The S90 is described as the real test for a revitalised Volvo, and not just internationally. Given the low interest now in large sedans, will New Zealand’s distributor even bother?
HOW to sell a large luxury sedan? One option would be simply wait until it arrives in an alternate, potentially more appealing mega-wagon form.
That was a potential consideration for Volvo New Zealand in respect to the Chinese-owned Swedish brand’s new big thing, the S90.
The new big sedan – just unveiled in Europe - is a crucial car for Volvo internationally, but won’t have it easy in New Zealand because the consumer taste for this kind of car has fallen through the floor: Large three-box cars now command less than five percent of new car sales.
However, Volvo NZ said ignoring the car completely was out of the question.
Thus the Auckland-based distributor has gone for another strategy, a pitch that could be called the power of one: Insofar that just one version of this model is likely to be offered when it launches here in the third quarter of 2016.
“It’s likely to be one variant only but we are still working through specifics,” brand spokesman Coby Duggan told Motoring Network.
“It has a key role to play as Volvo’s flagship sedan showcasing the latest innovations in design and technology, but given the decline of the large sedan segment our volume aspirations are modest.”
Surprisingly, this attitude might also maintain when the S90’s station wagon sister ship, the V90, comes about six months after the sedan.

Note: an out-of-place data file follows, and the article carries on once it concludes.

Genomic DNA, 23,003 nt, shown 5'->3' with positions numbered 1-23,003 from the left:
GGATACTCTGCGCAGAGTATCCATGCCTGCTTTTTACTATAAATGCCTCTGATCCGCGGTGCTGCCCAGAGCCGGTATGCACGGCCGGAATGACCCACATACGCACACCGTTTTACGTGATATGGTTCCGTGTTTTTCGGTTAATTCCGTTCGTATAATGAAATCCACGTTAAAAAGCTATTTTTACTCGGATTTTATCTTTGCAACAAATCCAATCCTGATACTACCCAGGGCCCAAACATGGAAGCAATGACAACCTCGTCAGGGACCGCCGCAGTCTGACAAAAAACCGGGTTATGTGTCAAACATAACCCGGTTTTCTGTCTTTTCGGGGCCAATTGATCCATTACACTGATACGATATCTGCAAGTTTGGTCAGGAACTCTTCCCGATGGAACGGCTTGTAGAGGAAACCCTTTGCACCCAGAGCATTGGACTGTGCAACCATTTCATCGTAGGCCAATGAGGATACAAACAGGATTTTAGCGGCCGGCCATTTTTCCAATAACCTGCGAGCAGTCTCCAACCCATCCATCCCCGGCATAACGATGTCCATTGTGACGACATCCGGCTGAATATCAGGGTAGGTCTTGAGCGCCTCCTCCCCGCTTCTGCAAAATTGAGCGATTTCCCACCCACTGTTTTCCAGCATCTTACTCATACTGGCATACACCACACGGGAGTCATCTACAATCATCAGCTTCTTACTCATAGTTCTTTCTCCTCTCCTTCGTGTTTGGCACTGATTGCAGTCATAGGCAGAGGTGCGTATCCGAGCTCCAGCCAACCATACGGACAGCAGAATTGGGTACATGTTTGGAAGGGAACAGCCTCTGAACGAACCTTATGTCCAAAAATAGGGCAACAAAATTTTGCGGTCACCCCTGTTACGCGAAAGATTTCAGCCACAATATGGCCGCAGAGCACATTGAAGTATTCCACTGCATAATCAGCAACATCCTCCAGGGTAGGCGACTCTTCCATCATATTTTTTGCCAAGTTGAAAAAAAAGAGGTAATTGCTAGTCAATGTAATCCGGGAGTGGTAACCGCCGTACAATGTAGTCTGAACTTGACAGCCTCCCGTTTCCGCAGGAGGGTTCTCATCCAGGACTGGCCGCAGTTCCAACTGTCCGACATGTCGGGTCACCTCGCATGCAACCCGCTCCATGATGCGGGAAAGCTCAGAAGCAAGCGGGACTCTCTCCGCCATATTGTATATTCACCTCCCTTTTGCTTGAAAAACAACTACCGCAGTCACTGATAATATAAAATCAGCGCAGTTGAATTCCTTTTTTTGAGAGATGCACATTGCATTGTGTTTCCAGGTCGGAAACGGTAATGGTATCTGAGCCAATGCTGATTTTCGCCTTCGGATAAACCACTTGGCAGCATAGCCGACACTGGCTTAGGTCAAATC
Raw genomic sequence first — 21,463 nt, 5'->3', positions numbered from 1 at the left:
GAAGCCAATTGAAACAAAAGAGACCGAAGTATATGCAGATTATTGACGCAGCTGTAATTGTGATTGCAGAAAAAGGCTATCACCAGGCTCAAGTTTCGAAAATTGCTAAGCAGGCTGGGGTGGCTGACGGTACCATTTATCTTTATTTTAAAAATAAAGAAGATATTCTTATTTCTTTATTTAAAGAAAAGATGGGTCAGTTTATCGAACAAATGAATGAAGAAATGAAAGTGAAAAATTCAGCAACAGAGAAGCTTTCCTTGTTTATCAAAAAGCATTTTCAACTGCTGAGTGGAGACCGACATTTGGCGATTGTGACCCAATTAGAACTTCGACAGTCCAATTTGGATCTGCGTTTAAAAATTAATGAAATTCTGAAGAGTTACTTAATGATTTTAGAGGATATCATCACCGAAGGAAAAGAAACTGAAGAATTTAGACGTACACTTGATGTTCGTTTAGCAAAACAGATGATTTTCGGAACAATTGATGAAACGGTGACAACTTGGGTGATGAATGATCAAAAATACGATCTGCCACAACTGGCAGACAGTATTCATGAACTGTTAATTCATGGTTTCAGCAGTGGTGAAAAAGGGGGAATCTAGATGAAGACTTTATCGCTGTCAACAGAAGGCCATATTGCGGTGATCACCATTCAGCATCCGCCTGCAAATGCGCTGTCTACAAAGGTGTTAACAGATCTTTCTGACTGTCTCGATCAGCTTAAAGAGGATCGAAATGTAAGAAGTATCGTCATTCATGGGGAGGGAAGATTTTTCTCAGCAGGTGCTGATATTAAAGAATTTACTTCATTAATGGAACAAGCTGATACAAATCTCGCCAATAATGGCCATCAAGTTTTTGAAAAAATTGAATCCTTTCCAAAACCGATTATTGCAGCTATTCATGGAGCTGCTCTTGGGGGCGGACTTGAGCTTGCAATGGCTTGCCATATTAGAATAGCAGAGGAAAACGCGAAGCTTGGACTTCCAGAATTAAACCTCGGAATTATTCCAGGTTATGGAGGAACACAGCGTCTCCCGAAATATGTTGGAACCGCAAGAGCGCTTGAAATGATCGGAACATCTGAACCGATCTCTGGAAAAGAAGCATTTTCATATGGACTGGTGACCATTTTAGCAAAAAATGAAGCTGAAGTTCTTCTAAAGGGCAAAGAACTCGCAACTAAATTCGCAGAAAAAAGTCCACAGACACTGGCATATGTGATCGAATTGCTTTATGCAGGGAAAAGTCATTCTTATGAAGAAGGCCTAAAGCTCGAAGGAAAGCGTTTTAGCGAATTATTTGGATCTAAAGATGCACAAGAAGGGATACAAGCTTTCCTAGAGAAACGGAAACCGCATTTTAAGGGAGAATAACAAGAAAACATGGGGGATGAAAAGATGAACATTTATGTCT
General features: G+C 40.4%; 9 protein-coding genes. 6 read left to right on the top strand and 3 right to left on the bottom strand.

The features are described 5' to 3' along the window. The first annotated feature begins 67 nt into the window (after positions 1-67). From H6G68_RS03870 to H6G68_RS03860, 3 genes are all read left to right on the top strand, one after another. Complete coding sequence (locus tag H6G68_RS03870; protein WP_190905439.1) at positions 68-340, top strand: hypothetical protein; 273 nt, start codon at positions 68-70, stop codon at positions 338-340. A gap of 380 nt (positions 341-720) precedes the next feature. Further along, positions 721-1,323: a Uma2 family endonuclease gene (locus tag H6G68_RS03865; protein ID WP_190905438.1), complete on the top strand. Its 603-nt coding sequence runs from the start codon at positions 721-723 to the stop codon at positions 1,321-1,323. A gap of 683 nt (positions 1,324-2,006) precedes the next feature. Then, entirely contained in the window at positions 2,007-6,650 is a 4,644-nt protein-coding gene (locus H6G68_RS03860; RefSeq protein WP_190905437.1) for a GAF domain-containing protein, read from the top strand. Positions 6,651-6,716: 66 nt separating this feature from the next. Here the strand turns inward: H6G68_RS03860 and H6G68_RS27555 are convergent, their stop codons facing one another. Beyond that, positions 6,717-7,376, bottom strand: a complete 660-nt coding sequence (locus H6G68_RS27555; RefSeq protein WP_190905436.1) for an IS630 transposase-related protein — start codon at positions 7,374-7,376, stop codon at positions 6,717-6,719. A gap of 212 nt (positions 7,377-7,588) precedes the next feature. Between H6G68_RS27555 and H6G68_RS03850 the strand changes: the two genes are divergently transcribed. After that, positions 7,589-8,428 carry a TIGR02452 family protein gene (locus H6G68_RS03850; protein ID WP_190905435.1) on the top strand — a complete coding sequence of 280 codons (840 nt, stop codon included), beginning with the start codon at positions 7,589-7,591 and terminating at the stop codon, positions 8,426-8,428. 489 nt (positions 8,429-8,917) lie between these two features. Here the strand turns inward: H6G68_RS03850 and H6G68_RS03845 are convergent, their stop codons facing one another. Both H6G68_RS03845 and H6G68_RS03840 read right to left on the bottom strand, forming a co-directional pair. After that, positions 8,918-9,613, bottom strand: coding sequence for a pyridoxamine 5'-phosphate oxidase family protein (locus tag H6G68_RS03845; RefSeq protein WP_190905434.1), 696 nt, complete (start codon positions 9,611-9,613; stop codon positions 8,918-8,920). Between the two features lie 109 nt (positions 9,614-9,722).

“The V90’s presence in Volvo New Zealand’s line-up will be limited to the Cross Country (all-wheel-drive) model, due for release here early in 2017,” Duggan said.
That surely reflects the strong continuity the as-yet-unseen load-all will have with the XC90 crossover, the brand’s 2015 new-era introduction that is also a close relation.
All the ‘90’ models use a common platform (the Scalable Product Architecture), the same engines, transmissions and wider technology.
Despite the tough market situation, the S90 is expected to unsettle three major German offers – BMW 5-Series, Mercedes E-Class and Audi A6 – plus the likes of the Lexus GS and Jaguar XF.
Volvo contends its offering will comfortably slot in with the established rivals thanks to a raft of “cutting edge safety” and up to the minute cloud-based applications and services.
New features include the Swedish car-maker's Pilot Assist semi-autonomous driving technology, which combines existing camera and sensor technology for a system that can keep the vehicle in a motorway lane – another step towards full autonomy says Volvo
City Safety enables the S90 to brake for itself if an imminent collision is detected in an urban environment, but also works in a more rural setting for large animals.
Powertrain specifications are also still to follow, but Volvo has already indicated that the new S90 will be available with three engine options dubbed T5, T6, and T8 – all incremental versions of the same flexible new 2.0-litre inline petrol four-cylinder.
There’s potential that the ‘90s’ will also receive Polestar performance treatments in due course. Volvo now owns its Polestar division, which grew from its involvement in the Swedish Touring Car Championship, and is seeking to expand its remit.